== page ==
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Cancer, wounds and inflammation – something fishy going on

by Sarah Hazell | Analysis

5 December 2013

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Professor Martin and family

The parallels between cancer and wound healing have been the subject of Professor Paul Martin’s academic attention for some time. 

And after he was diagnosed with Hodgkin lymphoma a year ago, they received his personal attention too. One Friday afternoon over tea and cake, Professor Martin told us about his cancer journey and how it’s affected his research.

The wound that does not heal

When you cut yourself, immune cells rush to the wound to clear any germs that might cause infection. Not only that, but they nurture surrounding cells to help the wound heal.

But what about cancer, sometimes referred to as “the wound that does not heal”?

Because it’s been known for some time that immune cells also seek out cancer cells, Professor Martin wanted to see if the immune cells recruited to cancers behave like they do in regular wounds. And he wanted to find out if the immune cells nurture the cancer cells, and help them grow.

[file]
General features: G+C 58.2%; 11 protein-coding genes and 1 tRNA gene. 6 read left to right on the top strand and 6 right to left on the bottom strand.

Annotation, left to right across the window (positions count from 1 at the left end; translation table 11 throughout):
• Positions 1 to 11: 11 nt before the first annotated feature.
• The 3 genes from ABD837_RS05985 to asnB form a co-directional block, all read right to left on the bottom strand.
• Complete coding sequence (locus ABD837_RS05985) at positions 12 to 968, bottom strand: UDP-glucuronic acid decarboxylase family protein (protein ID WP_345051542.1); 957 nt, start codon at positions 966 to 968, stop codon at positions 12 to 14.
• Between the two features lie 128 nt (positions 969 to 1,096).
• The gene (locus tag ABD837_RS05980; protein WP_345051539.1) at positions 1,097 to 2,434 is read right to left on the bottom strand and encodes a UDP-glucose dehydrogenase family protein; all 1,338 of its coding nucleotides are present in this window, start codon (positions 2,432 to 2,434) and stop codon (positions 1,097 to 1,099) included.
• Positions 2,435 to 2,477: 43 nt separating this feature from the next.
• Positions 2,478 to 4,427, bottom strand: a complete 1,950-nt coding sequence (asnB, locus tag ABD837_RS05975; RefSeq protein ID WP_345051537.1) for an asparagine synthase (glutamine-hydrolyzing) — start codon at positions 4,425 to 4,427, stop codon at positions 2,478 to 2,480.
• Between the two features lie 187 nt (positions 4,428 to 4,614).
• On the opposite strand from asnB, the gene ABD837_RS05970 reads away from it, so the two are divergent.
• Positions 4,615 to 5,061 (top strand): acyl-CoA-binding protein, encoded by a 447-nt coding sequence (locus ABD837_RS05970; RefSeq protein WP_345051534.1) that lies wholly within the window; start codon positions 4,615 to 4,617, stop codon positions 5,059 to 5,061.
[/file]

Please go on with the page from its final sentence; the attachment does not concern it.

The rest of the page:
To help answer that question he turned to a seemingly strange choice of animal – the zebrafish, a small, transparent fish.

By adding a human cancer-causing gene to zebrafish cells and also making those cells glow under ultraviolet light, Professor Martin can see cells in the fish that are the precursors of cancer. And because the fish are see-through when they’re young, he can watch what happens to them when immune cells seek them out, using a fluorescence microscope.

An adult zebrafish

An adult zebrafish

Professor Martin told us: “Our presumption was that the glowing cancer cells would grow a bit to become a lump that would disturb the normal tissue around them, and only then would they trigger the immune response. But that’s not the case.”

“The immune cells, called neutrophils and macrophages, generally find that ‘wannabe’ cancer cell before it’s even had a chance to divide. And once they’ve found it, the cancer cell starts dividing rapidly. So the immune cells are being drawn in and supply the cancer cells with something to help them grow.”